Winter 2018 – Week 3 in Review

What the crap how is this season so good. We just got off a season that basically justified anime in 2017 altogether, and now here we are opening with a season that’s pretty much just as strong, if a little more genre-constrained. And it’s not like I care about this season’s genre constraints, given I fall neatly into the audience for all its low-key character drama and slice of life offerings. Perhaps the most astonishing thing is this crop’s base aesthetic quality – Laid-Back Camp is mostly just an above-average production, but Evergarden, After the Rain, Franxx, and Universe are all visually stunning every single week. The season has been good enough that it’s forced me to realize half a dozen airing shows is basically my limit; I’d love to be keeping up with Mitsuboshi Colors, but there’s just too much else to watch for me to hold onto it at the moment. There’s plenty to celebrate this week, so let’s get right to it and RUN THESE SHOWS DOWN!

Violet Evergarden pulled off its best episode yet this week, which in practice translated to an episode I liked on the whole, but still had serious reservations about. Evergarden’s central problem remains the fact that Violet herself is a very boring character with a very cliche character arc. Violet’s glacial growth just isn’t that interesting, because there’s so little there – her humanity is basically just contained in her feelings for the major, and that’s not enough personhood for me to really grab onto. On top of that, all of the other characters treat her as if she’s a shy person who just has to try a bit harder, as opposed to a robot who straight-up cannot understand the concept of sentiment beyond fact. That said, this episode’s tale of Luculia and her brother was satisfying for its own sake, full of poignant little moments and given sturdiness through its evocative belltower motif. The side stories are already almost good enough to carry the weight, so I’m hoping that as Violet’s obvious story progresses, her growing humanity will eventually start bearing some of the burden as well.

Laid-Back Camp maintained its usual quality this week, offering a satisfying mix of comfy and comedy in these harsh winter months. Nadeshiko’s rapport with the outdoor club is already very strong, and the show’s mastery of both visual comedy and comedic timing makes sequences like Chiaki getting packaged for shipping far more funny than I’d expect them to be. There’s just something about the way this show paces its multi-step comedy beats, like Nadeshiko running into the school or Rin staring down a dog, that makes them land very impactfully without disrupting the show’s mellow tone. I also liked how this episode’s last act contrasted the more upbeat and goofy fun of group camping with Rin’s serene but equally compelling solo trip. Rin will obviously get swallowed up by the group eventually, but I hope we don’t lose the show’s lovely quiet moments.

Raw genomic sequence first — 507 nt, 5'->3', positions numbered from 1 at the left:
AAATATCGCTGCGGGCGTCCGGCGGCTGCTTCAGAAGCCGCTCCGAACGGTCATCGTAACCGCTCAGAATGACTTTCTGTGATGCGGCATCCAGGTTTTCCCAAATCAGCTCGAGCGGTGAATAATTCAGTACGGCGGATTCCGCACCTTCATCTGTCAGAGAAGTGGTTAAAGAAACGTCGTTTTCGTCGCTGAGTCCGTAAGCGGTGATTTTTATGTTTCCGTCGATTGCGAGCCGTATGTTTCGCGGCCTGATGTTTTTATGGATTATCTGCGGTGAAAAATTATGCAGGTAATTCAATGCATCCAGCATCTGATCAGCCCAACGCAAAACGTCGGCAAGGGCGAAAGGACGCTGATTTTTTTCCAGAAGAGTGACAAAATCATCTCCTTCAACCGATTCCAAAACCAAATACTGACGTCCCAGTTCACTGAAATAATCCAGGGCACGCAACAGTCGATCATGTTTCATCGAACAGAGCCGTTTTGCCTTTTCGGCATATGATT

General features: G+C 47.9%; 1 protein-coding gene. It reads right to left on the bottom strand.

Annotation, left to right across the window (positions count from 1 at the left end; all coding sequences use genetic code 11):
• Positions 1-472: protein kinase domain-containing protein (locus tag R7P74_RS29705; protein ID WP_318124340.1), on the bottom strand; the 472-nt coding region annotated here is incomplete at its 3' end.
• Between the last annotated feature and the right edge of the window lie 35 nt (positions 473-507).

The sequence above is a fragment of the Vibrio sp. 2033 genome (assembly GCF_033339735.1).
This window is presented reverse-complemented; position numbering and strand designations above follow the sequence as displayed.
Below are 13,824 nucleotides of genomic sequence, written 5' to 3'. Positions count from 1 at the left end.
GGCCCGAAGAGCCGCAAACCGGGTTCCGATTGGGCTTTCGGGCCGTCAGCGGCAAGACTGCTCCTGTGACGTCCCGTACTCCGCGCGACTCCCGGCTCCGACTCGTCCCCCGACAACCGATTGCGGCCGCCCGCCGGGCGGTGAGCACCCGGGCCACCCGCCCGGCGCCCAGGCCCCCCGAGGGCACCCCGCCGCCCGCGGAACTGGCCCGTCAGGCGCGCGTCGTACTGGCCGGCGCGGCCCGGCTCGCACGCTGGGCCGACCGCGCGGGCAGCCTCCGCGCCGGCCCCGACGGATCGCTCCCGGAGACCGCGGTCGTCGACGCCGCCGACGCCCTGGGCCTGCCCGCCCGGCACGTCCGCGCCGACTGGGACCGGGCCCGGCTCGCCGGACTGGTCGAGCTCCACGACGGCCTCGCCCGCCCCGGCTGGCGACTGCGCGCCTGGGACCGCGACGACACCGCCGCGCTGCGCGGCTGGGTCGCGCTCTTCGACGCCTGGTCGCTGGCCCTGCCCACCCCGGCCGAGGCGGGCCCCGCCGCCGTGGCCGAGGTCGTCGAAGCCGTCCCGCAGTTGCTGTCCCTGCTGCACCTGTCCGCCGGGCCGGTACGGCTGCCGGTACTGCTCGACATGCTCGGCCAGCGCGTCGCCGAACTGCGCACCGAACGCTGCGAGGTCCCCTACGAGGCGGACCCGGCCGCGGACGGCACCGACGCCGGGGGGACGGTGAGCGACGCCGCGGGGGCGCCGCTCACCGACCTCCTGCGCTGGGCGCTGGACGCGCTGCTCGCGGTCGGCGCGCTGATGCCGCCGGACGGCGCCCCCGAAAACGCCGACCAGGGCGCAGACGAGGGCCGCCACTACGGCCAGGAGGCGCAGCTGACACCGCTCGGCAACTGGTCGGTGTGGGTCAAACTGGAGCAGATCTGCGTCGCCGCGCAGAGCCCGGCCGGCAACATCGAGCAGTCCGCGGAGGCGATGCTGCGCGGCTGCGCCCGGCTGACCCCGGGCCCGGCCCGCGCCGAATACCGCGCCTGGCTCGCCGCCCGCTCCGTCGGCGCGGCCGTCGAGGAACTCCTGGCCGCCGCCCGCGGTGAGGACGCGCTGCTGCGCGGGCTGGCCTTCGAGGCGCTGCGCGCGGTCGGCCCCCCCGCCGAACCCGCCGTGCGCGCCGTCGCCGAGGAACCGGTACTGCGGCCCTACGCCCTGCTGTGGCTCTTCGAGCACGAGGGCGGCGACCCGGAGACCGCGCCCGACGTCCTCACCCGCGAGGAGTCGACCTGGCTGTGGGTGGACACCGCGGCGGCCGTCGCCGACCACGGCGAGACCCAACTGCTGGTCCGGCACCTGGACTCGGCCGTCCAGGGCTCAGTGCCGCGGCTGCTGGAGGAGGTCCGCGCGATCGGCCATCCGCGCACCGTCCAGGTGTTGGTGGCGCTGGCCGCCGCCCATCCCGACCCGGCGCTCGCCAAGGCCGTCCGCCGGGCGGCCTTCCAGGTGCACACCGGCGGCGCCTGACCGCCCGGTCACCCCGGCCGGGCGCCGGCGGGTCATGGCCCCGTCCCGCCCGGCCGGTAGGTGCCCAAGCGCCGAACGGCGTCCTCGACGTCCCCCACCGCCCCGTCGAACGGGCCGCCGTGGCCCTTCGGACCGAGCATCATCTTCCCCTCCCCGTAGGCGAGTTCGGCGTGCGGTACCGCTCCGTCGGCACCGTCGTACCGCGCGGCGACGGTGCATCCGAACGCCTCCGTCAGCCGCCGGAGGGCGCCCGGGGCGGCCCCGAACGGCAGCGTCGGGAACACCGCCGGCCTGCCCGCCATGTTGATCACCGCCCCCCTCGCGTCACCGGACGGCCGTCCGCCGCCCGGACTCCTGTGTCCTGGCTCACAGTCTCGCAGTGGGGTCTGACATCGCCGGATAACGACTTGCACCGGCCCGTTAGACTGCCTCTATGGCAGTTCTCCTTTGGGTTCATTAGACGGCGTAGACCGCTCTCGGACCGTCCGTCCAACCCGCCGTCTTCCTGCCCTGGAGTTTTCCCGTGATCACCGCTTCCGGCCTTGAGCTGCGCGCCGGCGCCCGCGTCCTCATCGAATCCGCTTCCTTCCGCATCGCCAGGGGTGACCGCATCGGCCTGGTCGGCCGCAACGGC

Meanwhile, After the Rain held onto its title as the most impressive show of the season, offering one more stunningly beautiful and painfully evocative little vignette in Akira’s lonely life. This time we actually got the reveal of her leg injury, but the true highlight of this episode was how well almost the entire running time used a sudden heavy storm to facilitate its drama. From Akira trudging aimlessly through the rain, to Kondo trying to physically wipe away her image on his windshield, to the quiet post-rain moments in the park, this episode was basically a masterclass in environmental storytelling. The incredible visual execution elevated everything as always, matching both Akira’s heightened and Kondo’s grounded realities, and selling their strange personal dynamic through the push and pull of those two worlds. In a season where an actual Kyoto Animation show is kinda disappointing me, it’s nice to still have a production that embodies everything I love about their work.